Take a virtual tour of these 5 Texas museums
While you can’t visit in person at the moment, these institutions are making their exhibits and collections available online
Without a doubt, COVID-19’s impact can be felt in every industry, from hospitality and dining to beloved sources of enlightenment like museums. Fortunately, many museums and art galleries in the state—and around the world—are showcasing their renowned collections online. If you’ve always wanted to visit Texas’ best-known institutions, this is your opportunity to experience them from the comfort of your own home. Here are five top-notch museums you can “visit” today.
Modern Art Museum of Fort Worth
Get a virtual view of this North Texas gem, currently showing a variety of sculptures, murals, and photographs, including the distinctive Mark Bradford: End Papers showcase, which will go live online next week. “Like everyone else is experiencing now, this is a new frontier for us at the Modern, and we want our permanent collection and our special exhibitions to be accessible to all during these trying times,” says Andrea Karnes, senior curator. Unfortunately, the special Bradford exhibit was only open for a few days before the museum closed its doors to the public because of shelter-in-place orders. “Bradford, who is an international superstar in the art world, makes paintings that probe social and cultural norms and differences— it’s an important exhibition and we hope visitors will see it now virtually, and in-person as soon as we are up and running again, along with the rest of the world,” Karnes adds.
Blanton Museum of Art
Founded in 1963, Austin’s Blanton Museum of Art focuses on collecting modern and contemporary American and Latin American art, Italian Renaissance and Baroque paintings, and a variety of prints and drawings. “Visitors can view many of the more than 19,000 works in the Blanton’s permanent collection through our online collections database,” says Cassandra Smith, head of collections and exhibitions. “We invite our community to use this online tool to appreciate great works of art while the museum is temporarily closed.”
Museum of Fine Arts, Houston
The Museum of Fine Arts, Houston is launching #MFAHatHOME, a virtual museum experience. Followers can tune in via social media and the MFAH email newsletter to access the e-museum and films, plus recorded lectures and artists’ talks, available on the museum’s website and Google Arts and Culture. This past week, the MFAH made Brazilian film Bacurau accessible online, and offered a narrated glimpse of objects from the exhibition Glory of Spain: Treasures from the Hispanic Society Museum and Library.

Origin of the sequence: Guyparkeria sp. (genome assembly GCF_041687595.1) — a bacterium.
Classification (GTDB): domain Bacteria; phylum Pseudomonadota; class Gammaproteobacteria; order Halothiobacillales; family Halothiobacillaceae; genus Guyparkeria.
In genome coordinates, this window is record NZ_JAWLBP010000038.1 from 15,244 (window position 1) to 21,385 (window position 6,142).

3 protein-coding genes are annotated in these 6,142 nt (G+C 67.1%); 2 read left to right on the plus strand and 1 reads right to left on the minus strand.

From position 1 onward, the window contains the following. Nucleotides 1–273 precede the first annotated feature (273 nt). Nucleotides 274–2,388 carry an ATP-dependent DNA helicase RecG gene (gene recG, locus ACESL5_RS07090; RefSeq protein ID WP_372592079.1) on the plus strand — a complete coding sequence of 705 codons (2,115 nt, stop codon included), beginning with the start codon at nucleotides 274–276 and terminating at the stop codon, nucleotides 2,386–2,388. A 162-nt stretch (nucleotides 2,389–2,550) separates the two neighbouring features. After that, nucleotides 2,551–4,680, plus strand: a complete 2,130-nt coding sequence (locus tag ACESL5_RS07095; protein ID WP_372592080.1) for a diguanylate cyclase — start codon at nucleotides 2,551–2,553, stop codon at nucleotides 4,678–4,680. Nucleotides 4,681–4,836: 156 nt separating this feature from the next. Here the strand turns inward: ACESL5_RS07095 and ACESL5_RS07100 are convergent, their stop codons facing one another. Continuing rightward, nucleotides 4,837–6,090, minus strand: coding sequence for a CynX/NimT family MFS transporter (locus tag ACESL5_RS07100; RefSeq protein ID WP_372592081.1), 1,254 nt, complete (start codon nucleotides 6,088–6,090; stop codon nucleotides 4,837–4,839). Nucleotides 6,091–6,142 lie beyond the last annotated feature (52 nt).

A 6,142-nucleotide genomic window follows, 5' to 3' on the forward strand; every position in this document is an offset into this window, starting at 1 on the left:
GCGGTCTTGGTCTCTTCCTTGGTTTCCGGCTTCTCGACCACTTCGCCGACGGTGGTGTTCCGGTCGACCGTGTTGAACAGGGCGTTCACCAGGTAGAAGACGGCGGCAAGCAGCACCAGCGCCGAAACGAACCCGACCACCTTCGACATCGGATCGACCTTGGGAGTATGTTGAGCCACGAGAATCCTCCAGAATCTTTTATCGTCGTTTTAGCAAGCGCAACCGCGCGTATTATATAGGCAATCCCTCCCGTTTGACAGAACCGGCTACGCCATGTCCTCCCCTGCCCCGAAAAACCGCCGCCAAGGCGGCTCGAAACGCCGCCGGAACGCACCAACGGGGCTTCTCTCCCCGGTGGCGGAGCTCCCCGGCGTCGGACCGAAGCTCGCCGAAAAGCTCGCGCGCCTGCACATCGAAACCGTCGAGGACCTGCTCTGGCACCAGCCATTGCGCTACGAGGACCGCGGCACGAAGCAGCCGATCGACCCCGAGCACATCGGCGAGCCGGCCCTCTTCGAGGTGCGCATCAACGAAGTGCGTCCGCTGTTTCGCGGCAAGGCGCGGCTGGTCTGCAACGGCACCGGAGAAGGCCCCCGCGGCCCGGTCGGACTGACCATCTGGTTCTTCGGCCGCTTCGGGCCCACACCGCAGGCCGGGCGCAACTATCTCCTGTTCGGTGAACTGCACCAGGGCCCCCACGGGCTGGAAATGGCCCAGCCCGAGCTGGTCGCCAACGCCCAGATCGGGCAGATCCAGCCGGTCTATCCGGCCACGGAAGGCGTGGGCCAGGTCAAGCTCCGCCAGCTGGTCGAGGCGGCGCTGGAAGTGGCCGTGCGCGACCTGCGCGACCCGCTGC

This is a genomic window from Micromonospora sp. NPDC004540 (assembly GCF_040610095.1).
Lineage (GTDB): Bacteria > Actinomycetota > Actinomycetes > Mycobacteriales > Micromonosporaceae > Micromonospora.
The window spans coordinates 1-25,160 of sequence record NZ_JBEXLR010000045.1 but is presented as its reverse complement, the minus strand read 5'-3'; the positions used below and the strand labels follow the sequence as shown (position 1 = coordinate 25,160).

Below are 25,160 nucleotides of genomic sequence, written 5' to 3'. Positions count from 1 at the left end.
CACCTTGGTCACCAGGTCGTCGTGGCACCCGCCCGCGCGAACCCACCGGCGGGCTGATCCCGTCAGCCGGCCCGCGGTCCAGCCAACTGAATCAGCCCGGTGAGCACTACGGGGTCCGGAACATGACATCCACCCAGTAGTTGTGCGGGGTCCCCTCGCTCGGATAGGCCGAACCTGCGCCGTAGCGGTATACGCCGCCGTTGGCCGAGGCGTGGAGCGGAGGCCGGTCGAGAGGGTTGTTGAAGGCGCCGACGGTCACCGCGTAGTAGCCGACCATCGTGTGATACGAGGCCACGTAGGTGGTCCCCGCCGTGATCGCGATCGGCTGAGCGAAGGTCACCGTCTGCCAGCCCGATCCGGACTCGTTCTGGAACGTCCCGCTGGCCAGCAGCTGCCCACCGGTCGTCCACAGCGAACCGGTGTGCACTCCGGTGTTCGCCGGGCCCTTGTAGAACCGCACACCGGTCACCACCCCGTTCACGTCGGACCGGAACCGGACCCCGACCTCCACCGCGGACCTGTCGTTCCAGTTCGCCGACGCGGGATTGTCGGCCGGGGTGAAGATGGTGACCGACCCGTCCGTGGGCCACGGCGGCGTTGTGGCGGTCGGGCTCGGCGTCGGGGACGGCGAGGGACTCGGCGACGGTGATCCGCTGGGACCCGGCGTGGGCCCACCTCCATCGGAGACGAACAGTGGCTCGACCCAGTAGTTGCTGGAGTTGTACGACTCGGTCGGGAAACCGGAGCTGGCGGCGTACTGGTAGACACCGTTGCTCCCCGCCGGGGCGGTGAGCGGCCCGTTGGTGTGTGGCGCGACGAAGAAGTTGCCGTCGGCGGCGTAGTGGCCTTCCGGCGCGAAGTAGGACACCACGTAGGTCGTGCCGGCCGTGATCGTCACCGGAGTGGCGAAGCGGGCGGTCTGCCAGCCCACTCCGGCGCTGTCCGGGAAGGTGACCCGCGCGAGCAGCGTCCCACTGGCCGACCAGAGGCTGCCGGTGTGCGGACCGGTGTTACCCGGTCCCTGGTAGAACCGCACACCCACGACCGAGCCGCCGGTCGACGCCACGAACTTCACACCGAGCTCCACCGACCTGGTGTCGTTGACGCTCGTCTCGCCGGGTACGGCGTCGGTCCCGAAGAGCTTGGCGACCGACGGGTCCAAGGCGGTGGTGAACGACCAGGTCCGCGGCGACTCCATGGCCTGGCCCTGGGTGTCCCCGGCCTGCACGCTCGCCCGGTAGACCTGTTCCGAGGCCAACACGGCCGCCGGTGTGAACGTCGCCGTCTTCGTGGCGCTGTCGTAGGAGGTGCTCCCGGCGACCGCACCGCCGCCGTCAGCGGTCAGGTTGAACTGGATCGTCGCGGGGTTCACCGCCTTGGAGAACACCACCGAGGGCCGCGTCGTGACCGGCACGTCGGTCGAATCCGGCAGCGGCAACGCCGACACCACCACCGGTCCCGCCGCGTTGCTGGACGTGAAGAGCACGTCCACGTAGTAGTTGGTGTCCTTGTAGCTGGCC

Houston Museum of Natural Science
The Houston Museum of Natural Science offers a virtual tour of the online-only Gordon Smith Collection as part of the Google Cultural Institute Collection. HMNS received the collection nearly a decade ago, and decided to place it online for visitors to view and learn. In the collection, you’ll find an insect zoo, dinosaur casts, and a Foucault pendulum. Nicole Temple, vice president of education at HMNS, says they have a “great privilege of bringing science to life for learners of all ages. Our advantage for educating students is we have the real objects, specimens, the live animals, the chemical reactions and so on that allow us to bring science to life.” The biggest challenge the museum faces right now is transferring hands-on experiences into a digital format. Staff members are working hard to ensure that mesmerizing “ah-ha!” moments still occur via the online exhibits.
This San Antonio mainstay recently launched Witte Where You Are, a virtual, interactive experience that families can access via Witte Museum’s social media channels and online. “Museums are wonderful places for learning and inspiration for kids of all ages,” says Thomas Adams, curator of paleontology and geology. “It is more important now than ever to keep kids engaged and we can do that by bringing Witte Where You Are to families.” The Witte aims to post educational resources (including videos) daily, with a downloadable activity or recipe to go along with the content. It’s the perfect way to keep kids engaged at home—and parents will get some enjoyment out of it, too.
This article first appeared on Texas Highways. Click here to view the article in its original format.
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